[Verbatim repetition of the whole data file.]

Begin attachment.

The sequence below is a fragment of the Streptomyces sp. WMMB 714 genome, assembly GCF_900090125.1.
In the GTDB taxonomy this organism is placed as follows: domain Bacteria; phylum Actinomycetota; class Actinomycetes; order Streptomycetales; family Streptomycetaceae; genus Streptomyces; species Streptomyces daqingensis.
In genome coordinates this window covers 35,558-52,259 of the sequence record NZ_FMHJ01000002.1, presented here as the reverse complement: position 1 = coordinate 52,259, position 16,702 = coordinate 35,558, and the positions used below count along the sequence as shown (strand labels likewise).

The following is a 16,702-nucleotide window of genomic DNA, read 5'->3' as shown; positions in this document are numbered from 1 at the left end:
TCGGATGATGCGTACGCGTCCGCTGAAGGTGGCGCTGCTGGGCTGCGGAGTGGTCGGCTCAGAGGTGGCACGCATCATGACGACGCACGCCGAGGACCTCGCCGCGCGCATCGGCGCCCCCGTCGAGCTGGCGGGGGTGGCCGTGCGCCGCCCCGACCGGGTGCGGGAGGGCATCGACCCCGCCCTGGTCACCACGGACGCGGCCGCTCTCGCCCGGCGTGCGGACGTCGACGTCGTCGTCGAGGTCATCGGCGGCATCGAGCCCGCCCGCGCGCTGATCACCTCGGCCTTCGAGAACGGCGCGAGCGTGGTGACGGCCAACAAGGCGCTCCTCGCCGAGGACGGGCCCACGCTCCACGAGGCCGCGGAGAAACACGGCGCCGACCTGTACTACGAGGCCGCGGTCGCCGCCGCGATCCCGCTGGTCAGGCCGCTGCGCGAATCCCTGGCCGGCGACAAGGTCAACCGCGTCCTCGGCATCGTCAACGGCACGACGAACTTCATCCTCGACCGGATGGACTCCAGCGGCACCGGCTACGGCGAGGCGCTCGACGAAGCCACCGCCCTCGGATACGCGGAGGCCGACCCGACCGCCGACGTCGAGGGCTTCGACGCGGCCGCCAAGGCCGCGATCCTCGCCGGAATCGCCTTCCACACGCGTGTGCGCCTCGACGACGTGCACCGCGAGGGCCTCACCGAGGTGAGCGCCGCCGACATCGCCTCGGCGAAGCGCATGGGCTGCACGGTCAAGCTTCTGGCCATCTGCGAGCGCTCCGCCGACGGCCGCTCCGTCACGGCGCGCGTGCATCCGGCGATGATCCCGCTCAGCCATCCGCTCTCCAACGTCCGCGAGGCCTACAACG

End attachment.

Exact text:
The sequence below is a fragment of the Streptomyces sp. WMMB 714 genome, assembly GCF_900090125.1.
In the GTDB taxonomy this organism is placed as follows: domain Bacteria; phylum Actinomycetota; class Actinomycetes; order Streptomycetales; family Streptomycetaceae; genus Streptomyces; species Streptomyces daqingensis.
In genome coordinates this window covers 35,558-52,259 of the sequence record NZ_FMHJ01000002.1, presented here as the reverse complement: position 1 = coordinate 52,259, position 16,702 = coordinate 35,558, and the positions used below count along the sequence as shown (strand labels likewise).

The following is a 16,702-nucleotide window of genomic DNA, read 5'->3' as shown; positions in this document are numbered from 1 at the left end:
TCGGATGATGCGTACGCGTCCGCTGAAGGTGGCGCTGCTGGGCTGCGGAGTGGTCGGCTCAGAGGTGGCACGCATCATGACGACGCACGCCGAGGACCTCGCCGCGCGCATCGGCGCCCCCGTCGAGCTGGCGGGGGTGGCCGTGCGCCGCCCCGACCGGGTGCGGGAGGGCATCGACCCCGCCCTGGTCACCACGGACGCGGCCGCTCTCGCCCGGCGTGCGGACGTCGACGTCGTCGTCGAGGTCATCGGCGGCATCGAGCCCGCCCGCGCGCTGATCACCTCGGCCTTCGAGAACGGCGCGAGCGTGGTGACGGCCAACAAGGCGCTCCTCGCCGAGGACGGGCCCACGCTCCACGAGGCCGCGGAGAAACACGGCGCCGACCTGTACTACGAGGCCGCGGTCGCCGCCGCGATCCCGCTGGTCAGGCCGCTGCGCGAATCCCTGGCCGGCGACAAGGTCAACCGCGTCCTCGGCATCGTCAACGGCACGACGAACTTCATCCTCGACCGGATGGACTCCAGCGGCACCGGCTACGGCGAGGCGCTCGACGAAGCCACCGCCCTCGGATACGCGGAGGCCGACCCGACCGCCGACGTCGAGGGCTTCGACGCGGCCGCCAAGGCCGCGATCCTCGCCGGAATCGCCTTCCACACGCGTGTGCGCCTCGACGACGTGCACCGCGAGGGCCTCACCGAGGTGAGCGCCGCCGACATCGCCTCGGCGAAGCGCATGGGCTGCACGGTCAAGCTTCTGGCCATCTGCGAGCGCTCCGCCGACGGCCGCTCCGTCACGGCGCGCGTGCATCCGGCGATGATCCCGCTCAGCCATCCGCTCTCCAACGTCCGCGAGGCCTACAACG